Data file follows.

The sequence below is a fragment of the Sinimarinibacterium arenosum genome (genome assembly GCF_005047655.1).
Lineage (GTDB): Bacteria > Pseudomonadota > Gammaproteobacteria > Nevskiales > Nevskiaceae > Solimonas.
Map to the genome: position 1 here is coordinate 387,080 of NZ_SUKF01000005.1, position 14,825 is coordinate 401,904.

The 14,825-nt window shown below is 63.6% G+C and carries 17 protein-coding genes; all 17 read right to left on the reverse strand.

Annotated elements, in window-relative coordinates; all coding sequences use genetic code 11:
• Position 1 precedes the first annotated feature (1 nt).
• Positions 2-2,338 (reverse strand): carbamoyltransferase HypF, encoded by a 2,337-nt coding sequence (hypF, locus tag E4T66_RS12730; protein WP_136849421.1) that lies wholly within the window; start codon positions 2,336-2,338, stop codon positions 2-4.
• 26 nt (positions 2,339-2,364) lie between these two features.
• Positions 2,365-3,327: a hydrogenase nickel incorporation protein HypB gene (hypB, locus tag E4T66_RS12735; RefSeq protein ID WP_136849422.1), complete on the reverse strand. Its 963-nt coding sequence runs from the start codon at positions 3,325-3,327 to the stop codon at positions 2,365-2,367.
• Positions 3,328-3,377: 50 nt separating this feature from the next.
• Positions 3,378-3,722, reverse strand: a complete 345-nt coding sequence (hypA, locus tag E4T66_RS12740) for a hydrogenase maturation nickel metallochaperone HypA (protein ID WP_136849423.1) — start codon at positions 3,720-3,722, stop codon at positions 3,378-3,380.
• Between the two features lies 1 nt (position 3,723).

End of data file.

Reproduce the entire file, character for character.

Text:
The sequence below is a fragment of the Sinimarinibacterium arenosum genome (genome assembly GCF_005047655.1).
Lineage (GTDB): Bacteria > Pseudomonadota > Gammaproteobacteria > Nevskiales > Nevskiaceae > Solimonas.
Map to the genome: position 1 here is coordinate 387,080 of NZ_SUKF01000005.1, position 14,825 is coordinate 401,904.

The 14,825-nt window shown below is 63.6% G+C and carries 17 protein-coding genes; all 17 read right to left on the reverse strand.

Annotated elements, in window-relative coordinates; all coding sequences use genetic code 11:
• Position 1 precedes the first annotated feature (1 nt).
• Positions 2-2,338 (reverse strand): carbamoyltransferase HypF, encoded by a 2,337-nt coding sequence (hypF, locus tag E4T66_RS12730; protein WP_136849421.1) that lies wholly within the window; start codon positions 2,336-2,338, stop codon positions 2-4.
• 26 nt (positions 2,339-2,364) lie between these two features.
• Positions 2,365-3,327: a hydrogenase nickel incorporation protein HypB gene (hypB, locus tag E4T66_RS12735; RefSeq protein ID WP_136849422.1), complete on the reverse strand. Its 963-nt coding sequence runs from the start codon at positions 3,325-3,327 to the stop codon at positions 2,365-2,367.
• Positions 3,328-3,377: 50 nt separating this feature from the next.
• Positions 3,378-3,722, reverse strand: a complete 345-nt coding sequence (hypA, locus tag E4T66_RS12740) for a hydrogenase maturation nickel metallochaperone HypA (protein ID WP_136849423.1) — start codon at positions 3,720-3,722, stop codon at positions 3,378-3,380.
• Between the two features lies 1 nt (position 3,723).